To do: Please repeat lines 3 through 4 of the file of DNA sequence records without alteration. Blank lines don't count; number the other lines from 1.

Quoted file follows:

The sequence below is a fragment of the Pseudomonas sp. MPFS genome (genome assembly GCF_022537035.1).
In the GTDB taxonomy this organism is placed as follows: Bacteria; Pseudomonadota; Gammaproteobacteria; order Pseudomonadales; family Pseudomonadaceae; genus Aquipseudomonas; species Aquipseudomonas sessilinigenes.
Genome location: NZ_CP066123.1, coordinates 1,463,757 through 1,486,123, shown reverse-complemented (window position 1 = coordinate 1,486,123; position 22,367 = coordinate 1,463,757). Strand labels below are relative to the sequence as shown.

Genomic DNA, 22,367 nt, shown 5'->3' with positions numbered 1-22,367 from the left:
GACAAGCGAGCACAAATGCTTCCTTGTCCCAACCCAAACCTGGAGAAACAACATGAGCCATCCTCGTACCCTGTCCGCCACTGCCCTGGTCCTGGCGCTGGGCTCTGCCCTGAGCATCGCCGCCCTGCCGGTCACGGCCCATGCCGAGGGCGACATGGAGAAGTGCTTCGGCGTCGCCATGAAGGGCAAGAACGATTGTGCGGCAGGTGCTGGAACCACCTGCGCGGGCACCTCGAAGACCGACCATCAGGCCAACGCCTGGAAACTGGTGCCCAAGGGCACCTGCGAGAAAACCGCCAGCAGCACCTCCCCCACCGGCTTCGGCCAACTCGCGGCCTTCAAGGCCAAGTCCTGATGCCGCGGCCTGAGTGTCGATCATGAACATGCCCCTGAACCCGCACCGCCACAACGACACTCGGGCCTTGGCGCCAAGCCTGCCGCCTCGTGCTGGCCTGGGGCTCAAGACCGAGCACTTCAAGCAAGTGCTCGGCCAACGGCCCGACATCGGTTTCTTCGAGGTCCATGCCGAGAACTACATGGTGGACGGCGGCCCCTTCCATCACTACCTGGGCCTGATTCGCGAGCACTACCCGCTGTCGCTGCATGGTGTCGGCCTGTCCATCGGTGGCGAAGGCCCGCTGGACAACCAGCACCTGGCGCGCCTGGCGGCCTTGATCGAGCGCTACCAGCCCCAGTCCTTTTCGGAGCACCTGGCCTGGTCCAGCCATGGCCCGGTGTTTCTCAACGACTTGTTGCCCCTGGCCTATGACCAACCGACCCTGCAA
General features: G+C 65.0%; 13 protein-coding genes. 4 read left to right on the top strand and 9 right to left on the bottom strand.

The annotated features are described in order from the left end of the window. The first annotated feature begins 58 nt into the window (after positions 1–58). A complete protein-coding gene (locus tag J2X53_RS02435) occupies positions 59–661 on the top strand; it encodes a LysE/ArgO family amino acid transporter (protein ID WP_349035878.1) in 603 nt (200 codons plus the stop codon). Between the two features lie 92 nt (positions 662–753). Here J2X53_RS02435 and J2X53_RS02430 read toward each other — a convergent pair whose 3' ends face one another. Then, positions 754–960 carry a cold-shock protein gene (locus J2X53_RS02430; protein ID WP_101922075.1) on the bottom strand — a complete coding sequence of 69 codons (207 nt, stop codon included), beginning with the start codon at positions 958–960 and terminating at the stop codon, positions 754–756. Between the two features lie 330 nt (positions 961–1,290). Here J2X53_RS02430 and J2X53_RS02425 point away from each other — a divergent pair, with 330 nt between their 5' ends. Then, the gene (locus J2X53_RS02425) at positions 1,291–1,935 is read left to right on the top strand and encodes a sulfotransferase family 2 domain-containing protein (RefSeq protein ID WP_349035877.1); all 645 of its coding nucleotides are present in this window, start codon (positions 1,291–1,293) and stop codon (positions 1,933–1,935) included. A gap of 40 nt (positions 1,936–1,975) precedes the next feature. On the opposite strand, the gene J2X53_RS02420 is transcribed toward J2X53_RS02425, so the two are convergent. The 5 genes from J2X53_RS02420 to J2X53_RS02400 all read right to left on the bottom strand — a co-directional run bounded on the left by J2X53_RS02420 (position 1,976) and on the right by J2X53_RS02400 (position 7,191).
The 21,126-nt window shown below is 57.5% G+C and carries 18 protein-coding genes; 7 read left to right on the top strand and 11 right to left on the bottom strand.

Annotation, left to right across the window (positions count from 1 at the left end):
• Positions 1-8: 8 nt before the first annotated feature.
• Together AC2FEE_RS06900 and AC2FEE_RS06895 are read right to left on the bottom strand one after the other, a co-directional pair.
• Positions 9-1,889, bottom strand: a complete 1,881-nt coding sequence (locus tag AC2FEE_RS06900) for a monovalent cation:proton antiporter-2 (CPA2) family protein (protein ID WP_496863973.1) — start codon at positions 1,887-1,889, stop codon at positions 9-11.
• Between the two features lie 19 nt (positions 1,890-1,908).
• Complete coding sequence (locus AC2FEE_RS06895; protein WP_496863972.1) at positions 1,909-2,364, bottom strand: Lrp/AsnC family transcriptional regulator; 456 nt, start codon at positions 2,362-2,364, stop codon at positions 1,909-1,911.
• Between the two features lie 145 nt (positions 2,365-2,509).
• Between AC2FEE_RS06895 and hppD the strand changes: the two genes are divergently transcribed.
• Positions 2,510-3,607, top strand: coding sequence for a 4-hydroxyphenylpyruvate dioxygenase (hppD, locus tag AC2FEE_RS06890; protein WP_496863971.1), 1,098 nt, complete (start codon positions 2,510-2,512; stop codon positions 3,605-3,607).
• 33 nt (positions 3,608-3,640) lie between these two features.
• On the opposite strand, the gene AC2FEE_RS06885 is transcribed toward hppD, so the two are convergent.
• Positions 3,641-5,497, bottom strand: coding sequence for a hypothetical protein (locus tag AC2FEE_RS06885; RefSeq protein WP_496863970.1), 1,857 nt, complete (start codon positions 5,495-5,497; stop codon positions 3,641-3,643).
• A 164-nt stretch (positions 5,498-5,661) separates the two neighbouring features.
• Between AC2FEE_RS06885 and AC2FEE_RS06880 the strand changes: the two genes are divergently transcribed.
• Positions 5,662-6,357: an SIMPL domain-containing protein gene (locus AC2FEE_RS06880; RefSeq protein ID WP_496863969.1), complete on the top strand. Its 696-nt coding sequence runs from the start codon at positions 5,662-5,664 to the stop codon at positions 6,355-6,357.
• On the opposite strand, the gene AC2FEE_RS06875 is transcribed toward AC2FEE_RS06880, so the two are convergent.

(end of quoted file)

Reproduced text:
Genome location: NZ_CP066123.1, coordinates 1,463,757 through 1,486,123, shown reverse-complemented (window position 1 = coordinate 1,486,123; position 22,367 = coordinate 1,463,757). Strand labels below are relative to the sequence as shown.

Genomic DNA, 22,367 nt, shown 5'->3' with positions numbered 1-22,367 from the left: